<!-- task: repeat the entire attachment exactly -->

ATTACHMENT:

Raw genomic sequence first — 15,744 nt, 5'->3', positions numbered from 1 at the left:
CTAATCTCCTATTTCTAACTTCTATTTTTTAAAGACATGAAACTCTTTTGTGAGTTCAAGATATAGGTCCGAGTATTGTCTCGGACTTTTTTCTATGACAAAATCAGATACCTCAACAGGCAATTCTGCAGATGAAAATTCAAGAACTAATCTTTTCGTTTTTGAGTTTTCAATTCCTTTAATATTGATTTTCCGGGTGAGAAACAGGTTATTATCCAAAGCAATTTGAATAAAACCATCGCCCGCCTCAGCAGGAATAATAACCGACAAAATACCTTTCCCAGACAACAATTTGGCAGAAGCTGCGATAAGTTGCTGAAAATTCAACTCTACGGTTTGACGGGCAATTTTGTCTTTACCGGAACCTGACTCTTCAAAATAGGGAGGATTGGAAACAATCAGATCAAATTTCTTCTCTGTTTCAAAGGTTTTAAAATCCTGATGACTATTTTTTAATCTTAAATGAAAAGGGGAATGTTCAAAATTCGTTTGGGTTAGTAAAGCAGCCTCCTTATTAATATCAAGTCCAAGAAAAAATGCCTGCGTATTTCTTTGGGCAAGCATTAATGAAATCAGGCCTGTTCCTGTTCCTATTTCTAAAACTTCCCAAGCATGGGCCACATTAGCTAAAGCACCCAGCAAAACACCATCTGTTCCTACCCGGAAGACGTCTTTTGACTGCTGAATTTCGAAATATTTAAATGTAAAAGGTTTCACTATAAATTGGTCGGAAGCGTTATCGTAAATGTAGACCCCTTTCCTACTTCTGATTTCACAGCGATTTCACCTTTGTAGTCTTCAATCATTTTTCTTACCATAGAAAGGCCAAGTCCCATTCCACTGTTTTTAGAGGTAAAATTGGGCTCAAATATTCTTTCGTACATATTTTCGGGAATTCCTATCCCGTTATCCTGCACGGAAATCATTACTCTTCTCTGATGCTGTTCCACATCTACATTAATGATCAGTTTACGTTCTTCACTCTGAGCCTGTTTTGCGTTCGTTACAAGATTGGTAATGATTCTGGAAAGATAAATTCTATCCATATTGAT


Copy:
Raw genomic sequence first — 15,744 nt, 5'->3', positions numbered from 1 at the left:
CTAATCTCCTATTTCTAACTTCTATTTTTTAAAGACATGAAACTCTTTTGTGAGTTCAAGATATAGGTCCGAGTATTGTCTCGGACTTTTTTCTATGACAAAATCAGATACCTCAACAGGCAATTCTGCAGATGAAAATTCAAGAACTAATCTTTTCGTTTTTGAGTTTTCAATTCCTTTAATATTGATTTTCCGGGTGAGAAACAGGTTATTATCCAAAGCAATTTGAATAAAACCATCGCCCGCCTCAGCAGGAATAATAACCGACAAAATACCTTTCCCAGACAACAATTTGGCAGAAGCTGCGATAAGTTGCTGAAAATTCAACTCTACGGTTTGACGGGCAATTTTGTCTTTACCGGAACCTGACTCTTCAAAATAGGGAGGATTGGAAACAATCAGATCAAATTTCTTCTCTGTTTCAAAGGTTTTAAAATCCTGATGACTATTTTTTAATCTTAAATGAAAAGGGGAATGTTCAAAATTCGTTTGGGTTAGTAAAGCAGCCTCCTTATTAATATCAAGTCCAAGAAAAAATGCCTGCGTATTTCTTTGGGCAAGCATTAATGAAATCAGGCCTGTTCCTGTTCCTATTTCTAAAACTTCCCAAGCATGGGCCACATTAGCTAAAGCACCCAGCAAAACACCATCTGTTCCTACCCGGAAGACGTCTTTTGACTGCTGAATTTCGAAATATTTAAATGTAAAAGGTTTCACTATAAATTGGTCGGAAGCGTTATCGTAAATGTAGACCCCTTTCCTACTTCTGATTTCACAGCGATTTCACCTTTGTAGTCTTCAATCATTTTTCTTACCATAGAAAGGCCAAGTCCCATTCCACTGTTTTTAGAGGTAAAATTGGGCTCAAATATTCTTTCGTACATATTTTCGGGAATTCCTATCCCGTTATCCTGCACGGAAATCATTACTCTTCTCTGATGCTGTTCCACATCTACATTAATGATCAGTTTACGTTCTTCACTCTGAGCCTGTTTTGCGTTCGTTACAAGATTGGTAATGATTCTGGAAAGATAAATTCTATCCATATTGAT